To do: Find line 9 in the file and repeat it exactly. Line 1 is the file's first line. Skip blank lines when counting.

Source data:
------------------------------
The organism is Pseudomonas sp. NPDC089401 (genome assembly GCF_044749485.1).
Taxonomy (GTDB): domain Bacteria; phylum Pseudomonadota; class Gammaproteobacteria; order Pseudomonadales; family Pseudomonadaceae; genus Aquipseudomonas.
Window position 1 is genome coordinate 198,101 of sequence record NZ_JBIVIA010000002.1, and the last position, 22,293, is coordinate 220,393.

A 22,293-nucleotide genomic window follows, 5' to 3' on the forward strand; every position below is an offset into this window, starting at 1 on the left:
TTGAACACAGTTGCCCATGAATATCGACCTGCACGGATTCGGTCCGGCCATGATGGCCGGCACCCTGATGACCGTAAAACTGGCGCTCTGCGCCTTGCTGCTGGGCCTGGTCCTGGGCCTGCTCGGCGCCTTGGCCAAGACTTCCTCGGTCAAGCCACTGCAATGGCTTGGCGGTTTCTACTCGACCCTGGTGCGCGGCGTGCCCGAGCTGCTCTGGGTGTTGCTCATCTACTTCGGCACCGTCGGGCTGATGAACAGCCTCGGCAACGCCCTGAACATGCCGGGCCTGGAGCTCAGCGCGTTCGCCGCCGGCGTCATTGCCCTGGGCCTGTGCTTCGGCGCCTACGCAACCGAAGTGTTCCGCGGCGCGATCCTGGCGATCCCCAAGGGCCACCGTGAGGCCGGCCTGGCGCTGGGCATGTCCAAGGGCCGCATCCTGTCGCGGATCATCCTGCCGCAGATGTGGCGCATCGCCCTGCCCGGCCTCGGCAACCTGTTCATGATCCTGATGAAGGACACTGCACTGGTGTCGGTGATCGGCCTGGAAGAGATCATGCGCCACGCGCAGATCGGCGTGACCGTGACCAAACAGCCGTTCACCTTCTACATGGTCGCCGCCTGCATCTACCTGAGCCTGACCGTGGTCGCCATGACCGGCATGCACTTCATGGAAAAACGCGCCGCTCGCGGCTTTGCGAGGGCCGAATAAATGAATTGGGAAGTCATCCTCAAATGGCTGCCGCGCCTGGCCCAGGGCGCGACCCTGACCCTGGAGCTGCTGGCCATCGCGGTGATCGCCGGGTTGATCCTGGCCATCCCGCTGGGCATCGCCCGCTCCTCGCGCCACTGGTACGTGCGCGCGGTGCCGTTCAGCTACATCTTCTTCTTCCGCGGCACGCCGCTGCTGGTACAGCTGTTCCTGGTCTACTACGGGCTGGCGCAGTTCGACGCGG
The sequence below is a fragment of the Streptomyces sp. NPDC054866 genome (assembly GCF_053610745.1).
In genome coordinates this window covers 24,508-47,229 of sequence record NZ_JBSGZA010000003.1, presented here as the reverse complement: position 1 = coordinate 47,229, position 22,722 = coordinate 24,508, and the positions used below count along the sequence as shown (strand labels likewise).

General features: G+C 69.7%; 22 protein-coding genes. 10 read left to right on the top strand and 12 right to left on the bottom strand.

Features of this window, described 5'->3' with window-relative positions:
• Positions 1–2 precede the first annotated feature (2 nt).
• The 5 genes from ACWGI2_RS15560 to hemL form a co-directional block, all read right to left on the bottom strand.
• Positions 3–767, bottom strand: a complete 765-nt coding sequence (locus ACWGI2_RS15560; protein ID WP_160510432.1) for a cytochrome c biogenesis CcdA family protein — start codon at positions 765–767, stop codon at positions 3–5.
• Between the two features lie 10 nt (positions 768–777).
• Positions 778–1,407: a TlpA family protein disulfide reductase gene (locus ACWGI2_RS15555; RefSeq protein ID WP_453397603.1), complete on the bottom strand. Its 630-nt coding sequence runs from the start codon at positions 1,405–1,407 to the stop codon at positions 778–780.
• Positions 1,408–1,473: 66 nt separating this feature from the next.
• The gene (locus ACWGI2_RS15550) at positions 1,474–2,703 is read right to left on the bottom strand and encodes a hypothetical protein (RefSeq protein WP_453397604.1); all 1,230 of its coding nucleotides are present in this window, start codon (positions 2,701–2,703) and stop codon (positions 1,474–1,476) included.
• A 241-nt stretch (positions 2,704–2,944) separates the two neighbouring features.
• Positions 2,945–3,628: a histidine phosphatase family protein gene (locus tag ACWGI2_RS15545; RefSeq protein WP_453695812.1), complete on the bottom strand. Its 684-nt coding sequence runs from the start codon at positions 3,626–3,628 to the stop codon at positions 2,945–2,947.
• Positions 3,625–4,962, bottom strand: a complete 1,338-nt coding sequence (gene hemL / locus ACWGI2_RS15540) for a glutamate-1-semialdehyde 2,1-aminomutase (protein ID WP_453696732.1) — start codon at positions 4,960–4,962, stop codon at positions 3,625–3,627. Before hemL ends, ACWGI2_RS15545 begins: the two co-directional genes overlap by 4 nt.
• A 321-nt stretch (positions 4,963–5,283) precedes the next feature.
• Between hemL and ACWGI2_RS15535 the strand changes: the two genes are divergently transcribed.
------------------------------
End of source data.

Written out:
Features of this window, described 5'->3' with window-relative positions: